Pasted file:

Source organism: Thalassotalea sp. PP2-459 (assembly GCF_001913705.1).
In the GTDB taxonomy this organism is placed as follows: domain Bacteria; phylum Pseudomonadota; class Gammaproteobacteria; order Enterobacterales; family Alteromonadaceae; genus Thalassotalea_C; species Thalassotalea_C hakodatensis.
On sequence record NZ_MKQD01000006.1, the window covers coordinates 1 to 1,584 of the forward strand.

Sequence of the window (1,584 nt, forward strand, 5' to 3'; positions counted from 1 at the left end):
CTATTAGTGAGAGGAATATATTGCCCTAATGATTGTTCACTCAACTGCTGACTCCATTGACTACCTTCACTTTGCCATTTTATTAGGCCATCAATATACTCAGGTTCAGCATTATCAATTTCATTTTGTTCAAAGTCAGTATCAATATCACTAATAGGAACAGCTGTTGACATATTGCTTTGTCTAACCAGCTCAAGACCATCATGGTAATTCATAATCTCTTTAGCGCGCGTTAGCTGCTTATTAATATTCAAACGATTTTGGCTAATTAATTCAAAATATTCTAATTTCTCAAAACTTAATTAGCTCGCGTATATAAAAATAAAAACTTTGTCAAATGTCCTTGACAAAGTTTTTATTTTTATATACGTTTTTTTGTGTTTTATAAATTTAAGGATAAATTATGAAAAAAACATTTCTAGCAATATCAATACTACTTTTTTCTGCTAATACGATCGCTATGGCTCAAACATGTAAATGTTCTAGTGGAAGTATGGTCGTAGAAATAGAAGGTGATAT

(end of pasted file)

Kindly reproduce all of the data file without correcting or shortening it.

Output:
Source organism: Thalassotalea sp. PP2-459 (assembly GCF_001913705.1).
In the GTDB taxonomy this organism is placed as follows: domain Bacteria; phylum Pseudomonadota; class Gammaproteobacteria; order Enterobacterales; family Alteromonadaceae; genus Thalassotalea_C; species Thalassotalea_C hakodatensis.
On sequence record NZ_MKQD01000006.1, the window covers coordinates 1 to 1,584 of the forward strand.

Sequence of the window (1,584 nt, forward strand, 5' to 3'; positions counted from 1 at the left end):
CTATTAGTGAGAGGAATATATTGCCCTAATGATTGTTCACTCAACTGCTGACTCCATTGACTACCTTCACTTTGCCATTTTATTAGGCCATCAATATACTCAGGTTCAGCATTATCAATTTCATTTTGTTCAAAGTCAGTATCAATATCACTAATAGGAACAGCTGTTGACATATTGCTTTGTCTAACCAGCTCAAGACCATCATGGTAATTCATAATCTCTTTAGCGCGCGTTAGCTGCTTATTAATATTCAAACGATTTTGGCTAATTAATTCAAAATATTCTAATTTCTCAAAACTTAATTAGCTCGCGTATATAAAAATAAAAACTTTGTCAAATGTCCTTGACAAAGTTTTTATTTTTATATACGTTTTTTTGTGTTTTATAAATTTAAGGATAAATTATGAAAAAAACATTTCTAGCAATATCAATACTACTTTTTTCTGCTAATACGATCGCTATGGCTCAAACATGTAAATGTTCTAGTGGAAGTATGGTCGTAGAAATAGAAGGTGATAT